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© 2019 Africlaim ltd.

Air Peace CEO refutes money laundering allegations

Nigerian carrier Air Peace's chief executive, Allen Onyema, and director Ejiro Eghagha have strenuously denied allegations of fraud after they were charged by US authorities.

The indictment by the US Attorney's Office for the northern district of Georgia centers on the transfer of more than $20 million from Nigeria through US bank accounts.

It says this involved falsified documentation based on the purchase of aircraft.

Onyema and Eghagha have each stated, through Lagos legal firm Alegeh & Co, that they will defend themselves "vigorously" against the charges.

The Attorney's Office says Onyema has been indicted for fraud and multiple counts of money laundering while Eghagha is charged with bank fraud and associated aggravated identity theft.

US Drug Enforcement Administration special agent Robert Murphy accuses Onyema of corrupting the US banking system with a "trail of deceit and trickery".

Lagos-based Air Peace emerged in 2013 and has built a fleet of Boeing 777s and 737s, as well as Embraer regional jets. It has orders for 737 Max jets as well as Embraer E2s – an order which, during the Dubai air show last week, was disclosed to have increased.

The Attorney's Office says Onyema, in the years after founding the carrier, traveled to the USA and purchased multiple aircraft.

But over $3 million of the funds used to purchase the aircraft allegedly came from bank accounts for organizations including Foundation for Ethnic Harmony and International Center for Non-Violence and Peace Development.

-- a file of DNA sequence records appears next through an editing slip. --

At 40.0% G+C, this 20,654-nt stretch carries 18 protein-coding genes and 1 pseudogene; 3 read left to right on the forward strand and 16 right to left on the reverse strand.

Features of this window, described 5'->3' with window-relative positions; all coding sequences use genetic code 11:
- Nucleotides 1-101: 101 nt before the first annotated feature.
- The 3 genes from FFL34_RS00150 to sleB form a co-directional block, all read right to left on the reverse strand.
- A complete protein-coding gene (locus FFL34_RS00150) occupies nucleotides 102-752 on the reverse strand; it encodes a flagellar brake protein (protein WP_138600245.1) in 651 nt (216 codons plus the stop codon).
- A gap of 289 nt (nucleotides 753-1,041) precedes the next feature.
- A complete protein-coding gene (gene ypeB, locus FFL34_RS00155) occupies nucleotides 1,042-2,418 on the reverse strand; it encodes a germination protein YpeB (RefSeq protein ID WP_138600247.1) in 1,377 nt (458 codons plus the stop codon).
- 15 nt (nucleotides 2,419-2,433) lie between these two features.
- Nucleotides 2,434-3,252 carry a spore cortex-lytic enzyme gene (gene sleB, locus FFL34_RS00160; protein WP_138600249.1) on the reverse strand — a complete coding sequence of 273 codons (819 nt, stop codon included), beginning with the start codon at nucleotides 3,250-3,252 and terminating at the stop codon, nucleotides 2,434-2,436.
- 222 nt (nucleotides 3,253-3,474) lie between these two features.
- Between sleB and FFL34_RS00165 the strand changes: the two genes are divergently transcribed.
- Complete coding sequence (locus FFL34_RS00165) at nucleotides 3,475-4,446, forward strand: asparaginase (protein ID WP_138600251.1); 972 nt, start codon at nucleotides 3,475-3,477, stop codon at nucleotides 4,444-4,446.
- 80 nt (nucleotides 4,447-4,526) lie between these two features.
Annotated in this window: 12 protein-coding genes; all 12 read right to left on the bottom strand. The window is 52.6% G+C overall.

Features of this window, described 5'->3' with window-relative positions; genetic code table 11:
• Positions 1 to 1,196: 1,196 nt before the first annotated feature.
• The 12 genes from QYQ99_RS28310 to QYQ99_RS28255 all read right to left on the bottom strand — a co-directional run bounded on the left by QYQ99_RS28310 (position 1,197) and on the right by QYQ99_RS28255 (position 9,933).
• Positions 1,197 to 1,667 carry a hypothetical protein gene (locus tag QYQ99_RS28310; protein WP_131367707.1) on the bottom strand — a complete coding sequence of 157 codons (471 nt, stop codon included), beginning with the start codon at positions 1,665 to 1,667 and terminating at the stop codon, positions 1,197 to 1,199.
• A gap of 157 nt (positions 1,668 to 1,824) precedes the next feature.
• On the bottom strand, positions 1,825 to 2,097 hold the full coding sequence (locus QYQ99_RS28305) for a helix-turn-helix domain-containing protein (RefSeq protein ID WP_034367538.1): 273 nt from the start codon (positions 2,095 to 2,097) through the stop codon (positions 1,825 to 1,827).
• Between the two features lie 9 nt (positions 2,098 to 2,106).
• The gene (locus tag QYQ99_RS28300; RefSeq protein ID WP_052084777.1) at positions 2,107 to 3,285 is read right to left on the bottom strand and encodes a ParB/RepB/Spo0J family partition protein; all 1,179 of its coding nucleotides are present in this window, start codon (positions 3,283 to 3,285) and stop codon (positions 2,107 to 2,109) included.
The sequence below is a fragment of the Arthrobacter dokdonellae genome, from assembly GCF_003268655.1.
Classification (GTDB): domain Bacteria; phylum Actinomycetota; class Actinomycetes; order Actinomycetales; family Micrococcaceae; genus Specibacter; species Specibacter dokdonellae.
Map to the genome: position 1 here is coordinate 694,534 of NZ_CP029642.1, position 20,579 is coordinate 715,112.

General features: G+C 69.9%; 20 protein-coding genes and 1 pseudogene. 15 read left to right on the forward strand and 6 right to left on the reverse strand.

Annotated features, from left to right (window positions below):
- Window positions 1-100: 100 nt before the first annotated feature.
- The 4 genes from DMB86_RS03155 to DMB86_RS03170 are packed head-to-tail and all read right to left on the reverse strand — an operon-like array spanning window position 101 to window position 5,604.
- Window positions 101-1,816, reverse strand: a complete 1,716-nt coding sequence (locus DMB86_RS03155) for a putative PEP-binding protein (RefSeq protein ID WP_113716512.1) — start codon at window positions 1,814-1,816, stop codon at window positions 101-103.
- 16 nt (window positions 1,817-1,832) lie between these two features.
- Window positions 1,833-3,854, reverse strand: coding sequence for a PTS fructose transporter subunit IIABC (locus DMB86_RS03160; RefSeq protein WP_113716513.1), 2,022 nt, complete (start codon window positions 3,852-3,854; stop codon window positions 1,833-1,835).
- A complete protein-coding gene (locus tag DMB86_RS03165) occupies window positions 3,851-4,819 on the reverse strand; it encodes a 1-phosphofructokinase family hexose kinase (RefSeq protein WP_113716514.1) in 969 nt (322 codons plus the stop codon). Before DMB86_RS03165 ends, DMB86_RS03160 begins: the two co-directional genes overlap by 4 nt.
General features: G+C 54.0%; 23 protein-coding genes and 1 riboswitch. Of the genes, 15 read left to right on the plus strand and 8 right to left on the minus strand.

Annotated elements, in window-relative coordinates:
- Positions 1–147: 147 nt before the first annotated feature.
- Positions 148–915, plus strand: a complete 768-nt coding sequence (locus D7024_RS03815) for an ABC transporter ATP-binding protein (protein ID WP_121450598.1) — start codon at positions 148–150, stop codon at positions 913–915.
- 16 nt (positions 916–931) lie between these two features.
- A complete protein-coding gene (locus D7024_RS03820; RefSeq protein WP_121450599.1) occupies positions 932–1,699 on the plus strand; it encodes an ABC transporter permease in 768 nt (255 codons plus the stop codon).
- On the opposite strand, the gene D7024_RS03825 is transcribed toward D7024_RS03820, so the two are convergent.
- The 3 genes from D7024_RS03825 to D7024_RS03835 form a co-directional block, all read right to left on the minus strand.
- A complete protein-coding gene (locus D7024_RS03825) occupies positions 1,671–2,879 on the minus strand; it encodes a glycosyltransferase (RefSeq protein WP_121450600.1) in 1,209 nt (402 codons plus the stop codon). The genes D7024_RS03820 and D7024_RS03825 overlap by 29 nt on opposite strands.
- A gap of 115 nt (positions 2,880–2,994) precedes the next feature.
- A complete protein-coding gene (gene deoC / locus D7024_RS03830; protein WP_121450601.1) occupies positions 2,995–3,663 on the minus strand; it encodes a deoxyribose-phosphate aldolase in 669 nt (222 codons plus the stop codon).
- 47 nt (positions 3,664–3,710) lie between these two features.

Special agent in charge Robert Hammer, who oversees homeland security investigations in Georgia, accuses Onyema of setting up multi-million dollar asset purchases which were alleged "fronts" for illicit activity.

The two accused allegedly used letters of credit – purportedly to fund the purchase of five Boeing 737s from Georgia firm Springfield Aviation – to transfer over $20 million into Atlanta-based bank accounts controlled by Onyema.

But supporting documentation for the purchase was false, says the Attorney's Office. Onyema owned Springfield Aviation and the company did not own the aircraft, it adds, and the company which allegedly drafted appraisals linked to the purchase did not exist. Over $16 million of the transferred funds were subsequently laundered, the Attorney's Office says.

"We will diligently protect the integrity of our banking system from being corrupted by criminals, even when they disguise themselves in a cloak of international business," says Byung Pak, US attorney for the northern district of Georgia.

Alegeh & Co says the allegations are "unfounded and strange" to Onyema and Eghagha, and adds that both will take "all necessary steps" to clear their names and protect their reputations.